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Behavior Checker Q and A

The most important thing we can do for our kids' health and well-being is the simplest, but sometimes the hardest, thing we can do: teach them how to deal with their emotions when they are angry, disappointed, worried and frustrated and how to get along with others in positive ways.  

When we deal with our children’s angry behavior, for example, we are not only attempting to restore calm, we ultimately wanting to teach children how to handle frustration in ways that protect them and others from harm.  We are most successful when we model the kind of behavior we want to teach and communicate our personal values to children in ways that make these values as important to children as they are to us.  Behavior Checker is here to help you do just that.

  • You! Parents, grandparents, caregivers, healthcare professionals, educators, and coaches. All children do these behaviors, so all of us can help them learn how to get along with others, deal with their anger and frustration, practice patience, manage disappointment and more. 

    The over 150 behaviors are the most common ones children do that teach US that we need to teach them new ways to behave, from the time they can move around and explore their world by crawling or walking (which varies with every child) through the teenage years. 

  • You know your child best. Ask yourself, "What is the behavior I want to change?" Focus on teaching your child "what to do" instead of yell, hit, bite, etc. Be specific, rather than telling your child “not to hit”.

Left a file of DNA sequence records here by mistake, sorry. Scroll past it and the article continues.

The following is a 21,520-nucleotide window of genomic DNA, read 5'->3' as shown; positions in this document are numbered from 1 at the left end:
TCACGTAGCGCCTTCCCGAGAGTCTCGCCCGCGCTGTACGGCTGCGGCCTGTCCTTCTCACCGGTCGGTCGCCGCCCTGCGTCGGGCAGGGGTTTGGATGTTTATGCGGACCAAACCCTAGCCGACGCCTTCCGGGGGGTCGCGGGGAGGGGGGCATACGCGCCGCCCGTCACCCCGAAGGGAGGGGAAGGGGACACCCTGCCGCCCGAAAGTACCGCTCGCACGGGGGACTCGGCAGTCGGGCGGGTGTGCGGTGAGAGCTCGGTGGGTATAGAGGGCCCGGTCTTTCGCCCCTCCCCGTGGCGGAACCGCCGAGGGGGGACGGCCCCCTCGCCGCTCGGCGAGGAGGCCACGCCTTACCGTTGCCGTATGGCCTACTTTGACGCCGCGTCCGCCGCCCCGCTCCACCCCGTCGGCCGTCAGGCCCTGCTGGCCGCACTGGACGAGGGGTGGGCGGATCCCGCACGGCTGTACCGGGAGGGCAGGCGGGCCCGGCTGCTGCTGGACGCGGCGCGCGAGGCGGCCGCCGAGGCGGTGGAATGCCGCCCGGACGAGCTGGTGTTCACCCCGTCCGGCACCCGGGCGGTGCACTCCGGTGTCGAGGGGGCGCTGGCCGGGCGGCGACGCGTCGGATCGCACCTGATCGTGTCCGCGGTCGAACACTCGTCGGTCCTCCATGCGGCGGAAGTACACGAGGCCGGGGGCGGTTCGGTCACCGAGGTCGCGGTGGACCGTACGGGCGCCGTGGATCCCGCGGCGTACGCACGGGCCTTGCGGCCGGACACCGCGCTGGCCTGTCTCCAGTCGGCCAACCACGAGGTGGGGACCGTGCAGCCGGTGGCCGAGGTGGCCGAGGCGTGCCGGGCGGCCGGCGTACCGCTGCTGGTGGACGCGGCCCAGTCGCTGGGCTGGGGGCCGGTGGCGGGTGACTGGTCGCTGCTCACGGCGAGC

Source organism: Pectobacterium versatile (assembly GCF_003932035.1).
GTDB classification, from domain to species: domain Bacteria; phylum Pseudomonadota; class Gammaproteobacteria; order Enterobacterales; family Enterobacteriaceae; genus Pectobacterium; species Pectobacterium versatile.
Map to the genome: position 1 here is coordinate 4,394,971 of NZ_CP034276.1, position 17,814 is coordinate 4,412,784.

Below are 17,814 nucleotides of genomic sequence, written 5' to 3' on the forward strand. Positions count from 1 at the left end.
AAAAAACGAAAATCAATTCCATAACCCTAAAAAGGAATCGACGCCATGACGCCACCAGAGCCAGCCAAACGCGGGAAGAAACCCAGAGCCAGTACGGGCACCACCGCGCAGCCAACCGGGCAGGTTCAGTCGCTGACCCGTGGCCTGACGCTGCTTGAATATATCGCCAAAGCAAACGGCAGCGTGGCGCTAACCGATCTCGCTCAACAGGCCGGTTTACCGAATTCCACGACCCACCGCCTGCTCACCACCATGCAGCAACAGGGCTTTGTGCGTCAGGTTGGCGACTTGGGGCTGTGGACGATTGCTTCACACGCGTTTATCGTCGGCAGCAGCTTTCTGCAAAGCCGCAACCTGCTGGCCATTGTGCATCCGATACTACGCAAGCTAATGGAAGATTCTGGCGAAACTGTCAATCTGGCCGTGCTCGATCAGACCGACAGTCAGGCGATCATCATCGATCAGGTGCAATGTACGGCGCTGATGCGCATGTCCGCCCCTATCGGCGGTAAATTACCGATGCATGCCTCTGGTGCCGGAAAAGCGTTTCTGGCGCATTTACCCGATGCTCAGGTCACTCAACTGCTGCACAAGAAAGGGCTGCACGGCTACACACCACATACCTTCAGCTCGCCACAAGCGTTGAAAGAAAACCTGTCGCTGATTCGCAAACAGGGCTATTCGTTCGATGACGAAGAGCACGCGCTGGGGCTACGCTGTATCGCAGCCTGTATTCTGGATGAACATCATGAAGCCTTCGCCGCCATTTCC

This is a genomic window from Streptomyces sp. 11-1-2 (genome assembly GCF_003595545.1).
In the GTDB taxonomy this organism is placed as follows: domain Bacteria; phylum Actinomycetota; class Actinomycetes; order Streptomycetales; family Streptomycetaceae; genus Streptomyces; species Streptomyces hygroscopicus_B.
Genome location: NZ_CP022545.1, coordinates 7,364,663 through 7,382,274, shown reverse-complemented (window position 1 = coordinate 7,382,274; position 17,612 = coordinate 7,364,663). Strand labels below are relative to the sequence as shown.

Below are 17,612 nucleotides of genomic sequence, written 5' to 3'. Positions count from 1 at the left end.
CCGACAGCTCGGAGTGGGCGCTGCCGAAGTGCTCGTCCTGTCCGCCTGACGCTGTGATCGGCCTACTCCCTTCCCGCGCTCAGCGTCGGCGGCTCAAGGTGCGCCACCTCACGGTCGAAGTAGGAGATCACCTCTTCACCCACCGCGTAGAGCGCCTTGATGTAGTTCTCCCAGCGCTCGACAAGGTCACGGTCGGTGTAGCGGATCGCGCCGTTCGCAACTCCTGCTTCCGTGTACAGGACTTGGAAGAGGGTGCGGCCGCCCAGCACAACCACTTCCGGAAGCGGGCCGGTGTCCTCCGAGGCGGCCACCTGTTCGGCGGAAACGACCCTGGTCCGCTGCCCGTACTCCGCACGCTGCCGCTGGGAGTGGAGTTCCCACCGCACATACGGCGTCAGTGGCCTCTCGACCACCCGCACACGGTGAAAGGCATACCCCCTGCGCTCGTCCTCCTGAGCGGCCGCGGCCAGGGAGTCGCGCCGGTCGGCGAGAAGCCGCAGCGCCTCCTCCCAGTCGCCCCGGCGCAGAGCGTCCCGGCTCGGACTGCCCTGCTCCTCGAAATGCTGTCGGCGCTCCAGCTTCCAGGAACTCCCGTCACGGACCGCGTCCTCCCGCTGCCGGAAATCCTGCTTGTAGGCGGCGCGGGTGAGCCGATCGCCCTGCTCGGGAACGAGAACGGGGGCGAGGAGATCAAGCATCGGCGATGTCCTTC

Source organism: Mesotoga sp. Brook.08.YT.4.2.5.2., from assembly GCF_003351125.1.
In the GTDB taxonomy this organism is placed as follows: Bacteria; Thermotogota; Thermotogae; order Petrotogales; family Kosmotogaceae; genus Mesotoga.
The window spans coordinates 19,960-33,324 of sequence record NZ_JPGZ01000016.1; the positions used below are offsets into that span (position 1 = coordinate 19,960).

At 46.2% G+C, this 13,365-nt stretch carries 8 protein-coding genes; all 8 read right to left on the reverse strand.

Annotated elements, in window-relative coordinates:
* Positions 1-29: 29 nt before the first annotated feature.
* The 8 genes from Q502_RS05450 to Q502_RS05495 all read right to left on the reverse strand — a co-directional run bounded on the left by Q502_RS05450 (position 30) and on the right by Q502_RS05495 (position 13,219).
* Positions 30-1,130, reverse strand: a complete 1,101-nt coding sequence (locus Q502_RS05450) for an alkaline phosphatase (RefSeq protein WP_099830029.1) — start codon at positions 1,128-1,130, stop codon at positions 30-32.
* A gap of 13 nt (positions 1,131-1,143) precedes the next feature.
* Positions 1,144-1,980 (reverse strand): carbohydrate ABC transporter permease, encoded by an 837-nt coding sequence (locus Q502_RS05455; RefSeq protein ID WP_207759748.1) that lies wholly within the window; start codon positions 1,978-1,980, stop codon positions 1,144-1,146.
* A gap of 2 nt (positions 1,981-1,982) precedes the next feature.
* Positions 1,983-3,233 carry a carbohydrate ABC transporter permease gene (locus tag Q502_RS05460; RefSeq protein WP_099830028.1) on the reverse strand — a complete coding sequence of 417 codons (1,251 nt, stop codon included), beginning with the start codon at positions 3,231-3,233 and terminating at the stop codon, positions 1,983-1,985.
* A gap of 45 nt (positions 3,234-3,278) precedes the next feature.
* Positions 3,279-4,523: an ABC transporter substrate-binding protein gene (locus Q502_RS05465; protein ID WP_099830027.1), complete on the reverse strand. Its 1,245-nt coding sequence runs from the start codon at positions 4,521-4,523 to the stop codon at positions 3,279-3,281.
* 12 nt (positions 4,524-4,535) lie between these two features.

That’s why we have provided many specific “ Related Behaviors” under each “ Behavior”. For example, “Aggressive Behavior” in your 4 year old may be “Yells”, but in your 10 year old, it may be “Pushes”. Your 2-year-old daughter might “Hit” and your 12-year-old-son might “Threaten”. 

    In that same way, you may choose the specific “What to do” advice. “Calm Time” may be the best advice to teach your 2-year-old biter not to bite and change that behavior.  And your 8-year-old-child who pushes someone when he is angry might best learn to calm himself down and not push by teaching him Empathy.  All of the “What to do” choices work—you pick which one or ones work best for your child. And then, consistently practice that discipline method, as instructed in the  “What to do” advice. 

    Certain words and actions will feel more natural to use for some than for others. Change a word or two if the exact language we suggest doesn’t feel comfortable for you to say. Make what you say and do believable to your child. And don’t forget that the tone of voice you use can make the difference in motivating your child—stay calm and positive!

    What Not to Do: It’s equally important to know what not to do for each behavior that you think of as a problem. This advice is for you when caring for a child of every age. These will help you prevent certain behavior problems from recurring, becoming worse, or creating another problem. 

  • Practice, practice, practice! See the Encouraging Reminders and Mind S.E.T. sections on each Behavior problem page to keep yourself calm, use empathy and know that learning anything takes practice. 

    These practical, proven Behavior Checker solutions have been trusted and recommended by parents, educators and pediatric healthcare providers for decades.  Developed by the co-authors of the best-selling parenting book, Discipline with Love and Limits: Calm, Practical Solutions to Over 100 Common Childhood Behavior Problems, who are also founders of the Raised with Love and Limits Foundation.

     

The authors and Raised with Love and Limits Foundation disclaim responsibility for any harmful consequences, loss, injury or damage associated with the use and application of information or advice contained in these prescriptions and on this website. These protocols are clinical guidelines that must be used in conjunction with critical thinking and critical judgment.